[JURIST] New York Governor Andrew Cuomo [official website] announced during his State of the State address on Wednesday plans for a medical marijuana pilot program [press release] which would permit up to 20 hospitals to distribute medical marijuana to patients with serious illnesses. Cuomo's plan states that the pilot program "will allow qualified eligible participants to seek relief for their symptoms in a safe and legal manner, while also evaluating the effectiveness and feasibility of a medical marijuana system" and noted that the findings of the program will help create future policy. The plan creates the program within current New York statutory authority [PHL Art. 33-A text], which currently allows New York to establish medical marijuana research programs in hospitals. Critics have claimed [LAT report] that the reliance on this statute is unworkable in the long-term.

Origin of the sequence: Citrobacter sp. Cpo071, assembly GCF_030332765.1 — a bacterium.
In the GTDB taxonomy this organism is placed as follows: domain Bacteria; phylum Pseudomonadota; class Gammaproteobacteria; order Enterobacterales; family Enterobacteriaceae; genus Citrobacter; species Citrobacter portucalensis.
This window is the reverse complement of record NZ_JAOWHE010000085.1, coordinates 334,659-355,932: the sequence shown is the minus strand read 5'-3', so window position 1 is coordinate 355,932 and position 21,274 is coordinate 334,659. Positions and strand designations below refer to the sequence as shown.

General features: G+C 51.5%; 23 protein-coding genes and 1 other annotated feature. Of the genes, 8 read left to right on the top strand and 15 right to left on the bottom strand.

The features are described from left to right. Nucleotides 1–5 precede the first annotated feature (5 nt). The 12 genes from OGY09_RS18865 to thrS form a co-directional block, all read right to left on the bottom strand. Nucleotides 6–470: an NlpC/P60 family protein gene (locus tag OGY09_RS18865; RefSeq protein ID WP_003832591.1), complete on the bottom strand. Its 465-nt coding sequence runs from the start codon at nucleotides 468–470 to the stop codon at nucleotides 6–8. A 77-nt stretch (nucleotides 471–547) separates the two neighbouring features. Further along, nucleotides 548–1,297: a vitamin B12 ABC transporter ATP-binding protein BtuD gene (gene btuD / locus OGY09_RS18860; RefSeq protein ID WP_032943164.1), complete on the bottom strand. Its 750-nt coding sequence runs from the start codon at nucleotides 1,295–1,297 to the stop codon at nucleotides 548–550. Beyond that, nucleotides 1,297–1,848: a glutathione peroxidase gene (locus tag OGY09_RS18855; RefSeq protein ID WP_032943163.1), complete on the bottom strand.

If enacted, Cuomo's plan will make New York the twenty-first state to legalize marijuana for medical purposes. Marijuana legalization [JURIST backgrounder] has created controversy in the US, and JURIST Guest Columnist Alex Kriet predicts that 2014 will be a groundbreaking year [JURIST op-ed] for marijuana policy. In November Colorado voters approved [JURIST report] Proposition AA, which levies a tax on all sales of recreational marijuana in the state. In late October the American Civil Liberties Union [advocacy website] filed a lawsuit [JURIST report] challenging Arizona medical marijuana regulation. In mid-October Washington state approved [JURIST report] rules for recreational sale of marijuana. In August the US Department of Justice (DOJ) [official website] announced [JURIST report] that it would not interfere with states experimenting with marijuana legalization. Also in August New Jersey governor Chris Christie sent back a bill [JURIST report] which would have made marijuana more accessible. Earlier that month Illinois Governor Pat Quinn signed [JURIST report] a bill making Illinois the twenty-first state to legalize marijuana for medicinal purposes.